I hope I cleared any doubts about this being a post about Valentine’s Day. I’m trying really hard not to look down upon the celebrations as best I can. I’ve not sent cheeky messages to friends who’ve changed their display pictures into pouting selfies; I’ve not bitten off the heads of the few who came to talk to me about Valentine’s nor did I reply bitterly to anyone who thought it would be a good idea to wish me. So, I’ve behaved pretty well, now, haven’t I? Moving on.
For those of you who don’t know how seriously I take Instagram – I should warn you that the way I fall in love with certain posts that introduce me to a whole new Universe almost every week – can seem quite weird to you. Of the three hundred odd people whose accounts I’ve subscribed to, there are a few that have added pages to my life by giving me tiny bursts of inspiration. It could be the quotes they share or a certain picture they took while travelling – a work in progress – a memory – portraits of people – views I’d never have seen if I hadn’t followed them – experiences that inspire me to go the extra mile. I know this is a generic list but one must find pleasure within their means.
Dayanita Singh is one such person. Photography as art. Subtlety and originality. A curator of memories she is. Her posts capture the essence of her travels and encounters with people and places. Sometimes they speak of the art that she’s making and sometimes about the musician on a bus. Through her I met my love : Vikram Seth.
I had bought A Suitable Boy with great interest in a book fair from one of those second-hand stores – it was one of the early-prints of the book – its white jacked tattered and pages yellowing. My Mother wondered how I’d ever get to finishing the book – it being thicker than her arm – as she paid for it. It’s stayed on my shelf ever since because I believe that every book has its time and I never force myself to read – anything. That was my first encounter with Seth and now suddenly, after two months I see him again on Singh’s post – its a quote, I thought, before realizing its in verse.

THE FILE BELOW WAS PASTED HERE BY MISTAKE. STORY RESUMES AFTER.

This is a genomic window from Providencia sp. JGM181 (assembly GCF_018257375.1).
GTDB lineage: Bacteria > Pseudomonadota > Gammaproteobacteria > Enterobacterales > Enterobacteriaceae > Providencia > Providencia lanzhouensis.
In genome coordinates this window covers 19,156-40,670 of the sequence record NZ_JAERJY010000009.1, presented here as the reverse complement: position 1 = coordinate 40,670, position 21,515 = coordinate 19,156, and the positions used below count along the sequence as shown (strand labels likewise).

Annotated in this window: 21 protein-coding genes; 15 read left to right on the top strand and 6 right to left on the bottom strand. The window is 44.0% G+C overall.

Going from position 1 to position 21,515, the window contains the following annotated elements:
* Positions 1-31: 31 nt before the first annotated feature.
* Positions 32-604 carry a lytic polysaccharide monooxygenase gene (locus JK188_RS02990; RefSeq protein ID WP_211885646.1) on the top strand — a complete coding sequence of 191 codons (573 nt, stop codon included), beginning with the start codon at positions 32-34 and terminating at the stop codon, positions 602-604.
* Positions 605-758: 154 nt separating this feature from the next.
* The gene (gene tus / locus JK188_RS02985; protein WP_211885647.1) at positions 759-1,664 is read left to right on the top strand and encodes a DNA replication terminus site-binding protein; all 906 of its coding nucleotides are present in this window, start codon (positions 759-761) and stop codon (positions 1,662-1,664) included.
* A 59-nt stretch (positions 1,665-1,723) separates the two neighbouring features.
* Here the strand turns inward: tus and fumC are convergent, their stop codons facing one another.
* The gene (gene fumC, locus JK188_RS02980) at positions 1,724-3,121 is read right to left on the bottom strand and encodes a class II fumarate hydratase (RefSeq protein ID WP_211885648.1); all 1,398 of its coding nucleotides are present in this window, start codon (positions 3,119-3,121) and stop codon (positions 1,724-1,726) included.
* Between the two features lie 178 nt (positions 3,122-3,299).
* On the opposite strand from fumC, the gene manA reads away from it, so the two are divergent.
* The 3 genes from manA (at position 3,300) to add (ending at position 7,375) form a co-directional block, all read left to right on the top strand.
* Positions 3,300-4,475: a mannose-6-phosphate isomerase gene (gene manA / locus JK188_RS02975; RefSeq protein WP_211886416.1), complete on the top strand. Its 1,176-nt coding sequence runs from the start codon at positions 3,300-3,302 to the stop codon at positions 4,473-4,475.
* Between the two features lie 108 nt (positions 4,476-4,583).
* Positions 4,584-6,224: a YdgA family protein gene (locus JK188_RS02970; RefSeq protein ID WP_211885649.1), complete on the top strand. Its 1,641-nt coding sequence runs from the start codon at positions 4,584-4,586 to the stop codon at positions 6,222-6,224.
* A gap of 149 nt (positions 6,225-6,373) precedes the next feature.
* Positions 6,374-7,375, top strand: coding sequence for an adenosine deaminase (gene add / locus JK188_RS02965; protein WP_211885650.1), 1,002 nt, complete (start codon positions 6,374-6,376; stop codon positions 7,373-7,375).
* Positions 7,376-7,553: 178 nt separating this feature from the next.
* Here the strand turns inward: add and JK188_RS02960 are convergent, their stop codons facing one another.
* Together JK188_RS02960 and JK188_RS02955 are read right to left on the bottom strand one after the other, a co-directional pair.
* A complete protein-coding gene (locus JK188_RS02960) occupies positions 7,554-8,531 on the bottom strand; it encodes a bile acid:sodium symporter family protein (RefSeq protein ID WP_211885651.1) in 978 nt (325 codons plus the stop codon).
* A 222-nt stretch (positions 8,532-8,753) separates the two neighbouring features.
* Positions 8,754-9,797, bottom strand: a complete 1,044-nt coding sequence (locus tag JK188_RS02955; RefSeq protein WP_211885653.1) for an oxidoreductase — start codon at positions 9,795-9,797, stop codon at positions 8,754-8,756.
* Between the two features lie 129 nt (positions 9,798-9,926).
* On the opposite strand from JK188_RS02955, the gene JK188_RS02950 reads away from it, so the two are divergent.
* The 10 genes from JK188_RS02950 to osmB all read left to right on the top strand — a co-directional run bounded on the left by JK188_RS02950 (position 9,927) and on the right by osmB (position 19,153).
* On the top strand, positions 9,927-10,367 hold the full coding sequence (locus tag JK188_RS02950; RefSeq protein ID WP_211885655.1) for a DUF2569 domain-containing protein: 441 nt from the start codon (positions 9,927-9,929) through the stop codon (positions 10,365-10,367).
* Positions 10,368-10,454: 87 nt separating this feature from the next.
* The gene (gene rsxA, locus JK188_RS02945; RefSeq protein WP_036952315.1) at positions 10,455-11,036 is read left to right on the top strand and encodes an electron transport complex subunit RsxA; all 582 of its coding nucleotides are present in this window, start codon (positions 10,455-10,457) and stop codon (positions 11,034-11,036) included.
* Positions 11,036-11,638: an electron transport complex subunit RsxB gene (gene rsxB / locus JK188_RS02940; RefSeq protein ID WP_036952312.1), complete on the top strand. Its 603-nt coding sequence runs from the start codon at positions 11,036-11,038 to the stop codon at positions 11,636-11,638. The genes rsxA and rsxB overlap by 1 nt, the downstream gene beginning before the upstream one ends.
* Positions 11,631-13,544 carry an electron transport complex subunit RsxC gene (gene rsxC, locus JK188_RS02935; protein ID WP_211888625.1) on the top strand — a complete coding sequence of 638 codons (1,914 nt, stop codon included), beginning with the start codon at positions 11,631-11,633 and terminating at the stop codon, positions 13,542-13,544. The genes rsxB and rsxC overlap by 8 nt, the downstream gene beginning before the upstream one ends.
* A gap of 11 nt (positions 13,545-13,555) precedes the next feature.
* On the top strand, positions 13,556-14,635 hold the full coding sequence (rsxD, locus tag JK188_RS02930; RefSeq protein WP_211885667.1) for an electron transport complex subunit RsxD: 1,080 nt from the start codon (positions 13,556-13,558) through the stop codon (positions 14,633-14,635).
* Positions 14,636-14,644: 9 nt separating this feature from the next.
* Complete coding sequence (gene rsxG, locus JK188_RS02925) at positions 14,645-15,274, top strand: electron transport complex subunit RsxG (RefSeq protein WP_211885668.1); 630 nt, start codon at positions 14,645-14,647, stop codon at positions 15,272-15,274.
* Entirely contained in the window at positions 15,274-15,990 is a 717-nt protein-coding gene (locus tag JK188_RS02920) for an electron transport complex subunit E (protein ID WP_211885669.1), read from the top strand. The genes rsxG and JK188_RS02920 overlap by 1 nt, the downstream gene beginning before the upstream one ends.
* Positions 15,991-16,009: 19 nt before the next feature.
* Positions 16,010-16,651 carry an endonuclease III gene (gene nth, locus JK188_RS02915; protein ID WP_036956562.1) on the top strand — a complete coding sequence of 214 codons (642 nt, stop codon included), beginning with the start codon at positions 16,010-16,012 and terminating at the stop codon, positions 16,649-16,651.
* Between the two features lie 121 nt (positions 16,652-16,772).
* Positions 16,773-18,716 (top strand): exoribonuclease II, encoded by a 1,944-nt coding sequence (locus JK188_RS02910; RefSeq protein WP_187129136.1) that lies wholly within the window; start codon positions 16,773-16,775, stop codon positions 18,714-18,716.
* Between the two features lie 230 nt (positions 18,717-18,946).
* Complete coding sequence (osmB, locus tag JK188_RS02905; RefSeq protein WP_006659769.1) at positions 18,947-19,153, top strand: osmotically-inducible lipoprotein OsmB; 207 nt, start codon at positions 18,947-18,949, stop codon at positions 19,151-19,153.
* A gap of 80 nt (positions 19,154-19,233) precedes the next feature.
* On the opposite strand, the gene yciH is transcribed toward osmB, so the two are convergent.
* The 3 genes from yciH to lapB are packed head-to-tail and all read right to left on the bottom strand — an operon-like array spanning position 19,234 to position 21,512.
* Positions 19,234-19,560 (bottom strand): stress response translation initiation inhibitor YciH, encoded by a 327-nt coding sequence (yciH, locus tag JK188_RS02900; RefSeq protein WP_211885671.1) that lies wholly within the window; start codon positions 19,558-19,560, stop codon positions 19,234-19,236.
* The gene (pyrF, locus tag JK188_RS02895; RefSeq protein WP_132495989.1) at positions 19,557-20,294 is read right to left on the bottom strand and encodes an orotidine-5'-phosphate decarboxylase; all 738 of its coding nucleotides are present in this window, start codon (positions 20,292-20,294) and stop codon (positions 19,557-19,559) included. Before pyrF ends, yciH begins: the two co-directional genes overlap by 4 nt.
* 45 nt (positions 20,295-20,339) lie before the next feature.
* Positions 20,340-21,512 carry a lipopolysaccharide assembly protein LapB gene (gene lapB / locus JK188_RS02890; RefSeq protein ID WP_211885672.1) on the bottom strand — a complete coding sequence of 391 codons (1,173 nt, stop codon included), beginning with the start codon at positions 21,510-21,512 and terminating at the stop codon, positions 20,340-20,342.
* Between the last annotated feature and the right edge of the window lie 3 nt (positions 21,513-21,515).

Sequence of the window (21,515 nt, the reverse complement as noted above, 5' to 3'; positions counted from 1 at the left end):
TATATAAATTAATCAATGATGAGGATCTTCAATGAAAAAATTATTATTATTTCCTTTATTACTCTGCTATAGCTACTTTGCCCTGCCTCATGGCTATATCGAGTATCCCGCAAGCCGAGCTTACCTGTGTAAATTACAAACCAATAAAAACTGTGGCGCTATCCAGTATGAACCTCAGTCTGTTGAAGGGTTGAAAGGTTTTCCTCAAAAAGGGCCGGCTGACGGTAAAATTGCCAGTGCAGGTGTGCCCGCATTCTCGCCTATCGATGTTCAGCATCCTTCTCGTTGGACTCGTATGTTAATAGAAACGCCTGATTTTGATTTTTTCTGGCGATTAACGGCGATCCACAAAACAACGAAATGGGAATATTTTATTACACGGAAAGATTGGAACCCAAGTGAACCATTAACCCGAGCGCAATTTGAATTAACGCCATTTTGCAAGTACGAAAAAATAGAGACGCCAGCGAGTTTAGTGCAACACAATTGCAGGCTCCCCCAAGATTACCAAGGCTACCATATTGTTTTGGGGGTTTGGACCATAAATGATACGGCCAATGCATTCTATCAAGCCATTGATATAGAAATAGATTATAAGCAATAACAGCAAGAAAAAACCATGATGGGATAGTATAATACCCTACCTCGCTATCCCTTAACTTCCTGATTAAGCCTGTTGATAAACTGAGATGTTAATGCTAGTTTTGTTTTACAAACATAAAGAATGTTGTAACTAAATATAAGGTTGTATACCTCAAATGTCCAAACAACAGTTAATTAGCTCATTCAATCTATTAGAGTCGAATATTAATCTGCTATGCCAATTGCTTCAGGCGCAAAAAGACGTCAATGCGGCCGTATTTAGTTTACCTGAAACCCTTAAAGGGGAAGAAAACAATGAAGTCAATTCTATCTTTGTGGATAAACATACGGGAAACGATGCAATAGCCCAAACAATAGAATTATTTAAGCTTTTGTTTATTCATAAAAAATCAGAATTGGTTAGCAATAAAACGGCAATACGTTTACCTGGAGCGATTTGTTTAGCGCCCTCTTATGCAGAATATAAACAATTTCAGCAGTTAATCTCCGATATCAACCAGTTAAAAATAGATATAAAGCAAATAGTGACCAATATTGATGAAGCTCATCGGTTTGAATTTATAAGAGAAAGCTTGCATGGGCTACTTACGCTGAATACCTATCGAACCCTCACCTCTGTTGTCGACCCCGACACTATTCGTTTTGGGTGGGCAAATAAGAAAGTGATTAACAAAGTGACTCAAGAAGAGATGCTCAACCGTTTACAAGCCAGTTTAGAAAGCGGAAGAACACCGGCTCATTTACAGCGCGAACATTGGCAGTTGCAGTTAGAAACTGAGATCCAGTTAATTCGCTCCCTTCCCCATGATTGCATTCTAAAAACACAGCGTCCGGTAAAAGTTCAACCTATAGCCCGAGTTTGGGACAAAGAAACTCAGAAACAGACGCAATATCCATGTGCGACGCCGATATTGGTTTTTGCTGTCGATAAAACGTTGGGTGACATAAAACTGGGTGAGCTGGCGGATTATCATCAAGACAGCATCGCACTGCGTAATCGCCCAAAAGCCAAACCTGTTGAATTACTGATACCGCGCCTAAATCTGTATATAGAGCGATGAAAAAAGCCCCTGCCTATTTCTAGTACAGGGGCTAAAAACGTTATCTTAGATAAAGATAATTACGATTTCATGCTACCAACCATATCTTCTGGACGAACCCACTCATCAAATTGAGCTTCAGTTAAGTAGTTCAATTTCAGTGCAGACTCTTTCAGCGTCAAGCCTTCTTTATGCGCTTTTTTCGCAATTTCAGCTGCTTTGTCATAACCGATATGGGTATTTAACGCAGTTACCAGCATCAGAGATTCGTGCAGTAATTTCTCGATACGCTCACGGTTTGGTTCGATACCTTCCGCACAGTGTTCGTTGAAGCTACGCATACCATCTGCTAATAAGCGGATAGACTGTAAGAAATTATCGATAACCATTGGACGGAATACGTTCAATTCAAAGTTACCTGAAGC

I smiled at you because I thought that you
Were someone else; you smiled back; and there grew
Between two strangers in a library
Something that seems like love; but you loved me
(If that’s the word) because you thought that I
Was other than I was. And by and by
We found we’d been mistaken all the while
From that first glance, that first mistaken smile.
And that’s it. I dropped what I was doing and began searching for where I could get more of this. Like a cat lapping up milk. I tracked the book down and then a larger collection of poems until I had almost five of his poetry books in my hands within a weak. And I devoured it – in silent passion. I did’t note verses down or speak about it to anyone because I wanted it all for myself. I’d sit hour after hour in my sanctuary – reading about love, about places afar, sculpture, anguish, resignation, sleep, kinship – and a myriad of other things. I like how simple Seth is. The images that form in my head as I read line after line – are clear and resonate with feelings of my own. I didn’t stop at poetry – I wanted to hear the voice that spoke in his head. And once I found his voice – speaking to me about his impulsiveness and his process of making anything – art or novella – I fell. You can almost here a certain tone of self-importance but at the same time he flashes a humble smile and his fragile hands move in the air painting something from his mind that he’s trying very hard for us to understand.
I am yet to read A Suitable Boy, Two Lives and An Equal Music (All of which I’ve bought and kept in my shelf for the right time) but when I do read them I will write about it because something tells me I will love it. Also, I hope I read these books before he releases A Suitable Girl (whenever that is).